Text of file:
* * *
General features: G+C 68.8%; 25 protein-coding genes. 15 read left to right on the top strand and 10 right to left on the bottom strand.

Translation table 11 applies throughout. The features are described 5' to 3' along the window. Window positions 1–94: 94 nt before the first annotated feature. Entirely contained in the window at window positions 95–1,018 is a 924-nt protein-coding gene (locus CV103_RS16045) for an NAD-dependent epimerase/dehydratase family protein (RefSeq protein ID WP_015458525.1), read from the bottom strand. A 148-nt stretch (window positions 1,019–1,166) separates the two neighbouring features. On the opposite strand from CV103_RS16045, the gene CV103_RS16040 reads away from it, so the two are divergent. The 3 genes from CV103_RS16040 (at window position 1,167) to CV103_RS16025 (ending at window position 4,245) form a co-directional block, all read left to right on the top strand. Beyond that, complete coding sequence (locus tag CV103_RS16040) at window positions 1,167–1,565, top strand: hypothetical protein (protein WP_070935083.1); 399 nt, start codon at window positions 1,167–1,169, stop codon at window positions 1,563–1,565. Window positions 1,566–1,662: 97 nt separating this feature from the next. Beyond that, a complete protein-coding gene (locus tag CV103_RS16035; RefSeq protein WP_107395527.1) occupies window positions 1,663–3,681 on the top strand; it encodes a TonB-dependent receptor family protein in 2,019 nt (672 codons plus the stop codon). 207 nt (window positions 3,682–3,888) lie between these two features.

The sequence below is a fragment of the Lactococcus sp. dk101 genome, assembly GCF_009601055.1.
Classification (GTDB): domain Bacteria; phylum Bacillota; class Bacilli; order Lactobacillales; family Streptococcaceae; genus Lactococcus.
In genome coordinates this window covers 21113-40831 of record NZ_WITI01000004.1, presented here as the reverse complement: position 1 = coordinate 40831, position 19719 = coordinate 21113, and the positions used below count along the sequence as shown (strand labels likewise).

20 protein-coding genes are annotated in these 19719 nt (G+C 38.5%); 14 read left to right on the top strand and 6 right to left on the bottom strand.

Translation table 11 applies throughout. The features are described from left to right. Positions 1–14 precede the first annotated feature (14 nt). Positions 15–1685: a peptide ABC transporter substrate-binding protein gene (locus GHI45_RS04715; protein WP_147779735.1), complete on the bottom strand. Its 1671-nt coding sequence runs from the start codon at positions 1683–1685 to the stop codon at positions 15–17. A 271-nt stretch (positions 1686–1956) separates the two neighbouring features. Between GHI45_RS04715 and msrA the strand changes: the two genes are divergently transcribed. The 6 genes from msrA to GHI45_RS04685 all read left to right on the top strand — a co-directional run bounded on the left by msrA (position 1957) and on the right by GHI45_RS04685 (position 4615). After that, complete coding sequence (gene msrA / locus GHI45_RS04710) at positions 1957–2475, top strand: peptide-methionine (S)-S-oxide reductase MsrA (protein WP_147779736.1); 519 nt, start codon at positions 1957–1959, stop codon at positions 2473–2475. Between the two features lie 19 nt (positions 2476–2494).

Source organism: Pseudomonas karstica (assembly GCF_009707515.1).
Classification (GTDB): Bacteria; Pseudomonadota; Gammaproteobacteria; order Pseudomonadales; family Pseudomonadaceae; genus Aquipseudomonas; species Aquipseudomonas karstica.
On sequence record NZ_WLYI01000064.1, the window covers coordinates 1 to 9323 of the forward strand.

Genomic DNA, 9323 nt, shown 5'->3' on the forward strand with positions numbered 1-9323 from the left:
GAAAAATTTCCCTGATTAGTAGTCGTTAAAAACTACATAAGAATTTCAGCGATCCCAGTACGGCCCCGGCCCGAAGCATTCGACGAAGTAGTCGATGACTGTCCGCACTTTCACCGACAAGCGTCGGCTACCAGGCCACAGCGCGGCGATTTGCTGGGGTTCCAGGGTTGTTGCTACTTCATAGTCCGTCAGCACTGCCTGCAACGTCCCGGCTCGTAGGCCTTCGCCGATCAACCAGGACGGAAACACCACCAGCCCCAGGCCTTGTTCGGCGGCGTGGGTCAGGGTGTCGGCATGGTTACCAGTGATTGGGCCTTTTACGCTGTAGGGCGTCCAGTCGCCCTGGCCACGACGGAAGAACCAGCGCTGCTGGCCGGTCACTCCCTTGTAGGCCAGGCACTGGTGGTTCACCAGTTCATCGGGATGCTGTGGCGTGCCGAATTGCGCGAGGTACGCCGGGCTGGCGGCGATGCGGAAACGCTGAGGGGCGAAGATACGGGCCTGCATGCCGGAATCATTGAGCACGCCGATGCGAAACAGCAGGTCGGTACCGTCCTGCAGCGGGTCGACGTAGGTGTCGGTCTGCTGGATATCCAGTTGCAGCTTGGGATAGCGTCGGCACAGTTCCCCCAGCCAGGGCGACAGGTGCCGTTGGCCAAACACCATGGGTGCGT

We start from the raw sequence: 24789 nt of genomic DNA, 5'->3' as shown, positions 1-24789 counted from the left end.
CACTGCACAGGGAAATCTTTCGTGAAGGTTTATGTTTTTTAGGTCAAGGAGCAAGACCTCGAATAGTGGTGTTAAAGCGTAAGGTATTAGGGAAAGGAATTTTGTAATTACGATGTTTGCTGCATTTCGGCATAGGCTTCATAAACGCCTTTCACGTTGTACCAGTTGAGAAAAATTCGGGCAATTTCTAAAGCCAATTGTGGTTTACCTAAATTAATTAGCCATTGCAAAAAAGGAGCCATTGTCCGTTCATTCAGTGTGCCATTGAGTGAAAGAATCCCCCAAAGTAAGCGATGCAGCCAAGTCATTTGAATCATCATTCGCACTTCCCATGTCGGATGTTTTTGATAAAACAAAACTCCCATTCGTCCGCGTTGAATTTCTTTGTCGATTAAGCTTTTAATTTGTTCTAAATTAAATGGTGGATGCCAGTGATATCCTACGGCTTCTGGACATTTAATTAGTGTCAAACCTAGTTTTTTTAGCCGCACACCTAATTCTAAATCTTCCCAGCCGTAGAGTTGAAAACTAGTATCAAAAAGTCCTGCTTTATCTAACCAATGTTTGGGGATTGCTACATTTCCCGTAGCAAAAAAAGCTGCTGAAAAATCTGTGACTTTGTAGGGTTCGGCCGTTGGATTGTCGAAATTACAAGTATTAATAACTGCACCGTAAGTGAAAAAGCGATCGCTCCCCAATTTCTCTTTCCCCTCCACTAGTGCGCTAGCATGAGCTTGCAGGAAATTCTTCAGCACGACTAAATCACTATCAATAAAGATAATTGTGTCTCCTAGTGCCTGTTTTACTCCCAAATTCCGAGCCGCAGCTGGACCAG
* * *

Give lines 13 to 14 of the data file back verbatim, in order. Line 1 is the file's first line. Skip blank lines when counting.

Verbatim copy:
We start from the raw sequence: 24789 nt of genomic DNA, 5'->3' as shown, positions 1-24789 counted from the left end.
CACTGCACAGGGAAATCTTTCGTGAAGGTTTATGTTTTTTAGGTCAAGGAGCAAGACCTCGAATAGTGGTGTTAAAGCGTAAGGTATTAGGGAAAGGAATTTTGTAATTACGATGTTTGCTGCATTTCGGCATAGGCTTCATAAACGCCTTTCACGTTGTACCAGTTGAGAAAAATTCGGGCAATTTCTAAAGCCAATTGTGGTTTACCTAAATTAATTAGCCATTGCAAAAAAGGAGCCATTGTCCGTTCATTCAGTGTGCCATTGAGTGAAAGAATCCCCCAAAGTAAGCGATGCAGCCAAGTCATTTGAATCATCATTCGCACTTCCCATGTCGGATGTTTTTGATAAAACAAAACTCCCATTCGTCCGCGTTGAATTTCTTTGTCGATTAAGCTTTTAATTTGTTCTAAATTAAATGGTGGATGCCAGTGATATCCTACGGCTTCTGGACATTTAATTAGTGTCAAACCTAGTTTTTTTAGCCGCACACCTAATTCTAAATCTTCCCAGCCGTAGAGTTGAAAACTAGTATCAAAAAGTCCTGCTTTATCTAACCAATGTTTGGGGATTGCTACATTTCCCGTAGCAAAAAAAGCTGCTGAAAAATCTGTGACTTTGTAGGGTTCGGCCGTTGGATTGTCGAAATTACAAGTATTAATAACTGCACCGTAAGTGAAAAAGCGATCGCTCCCCAATTTCTCTTTCCCCTCCACTAGTGCGCTAGCATGAGCTTGCAGGAAATTCTTCAGCACGACTAAATCACTATCAATAAAGATAATTGTGTCTCCTAGTGCCTGTTTTACTCCCAAATTCCGAGCCGCAGCTGGACCAG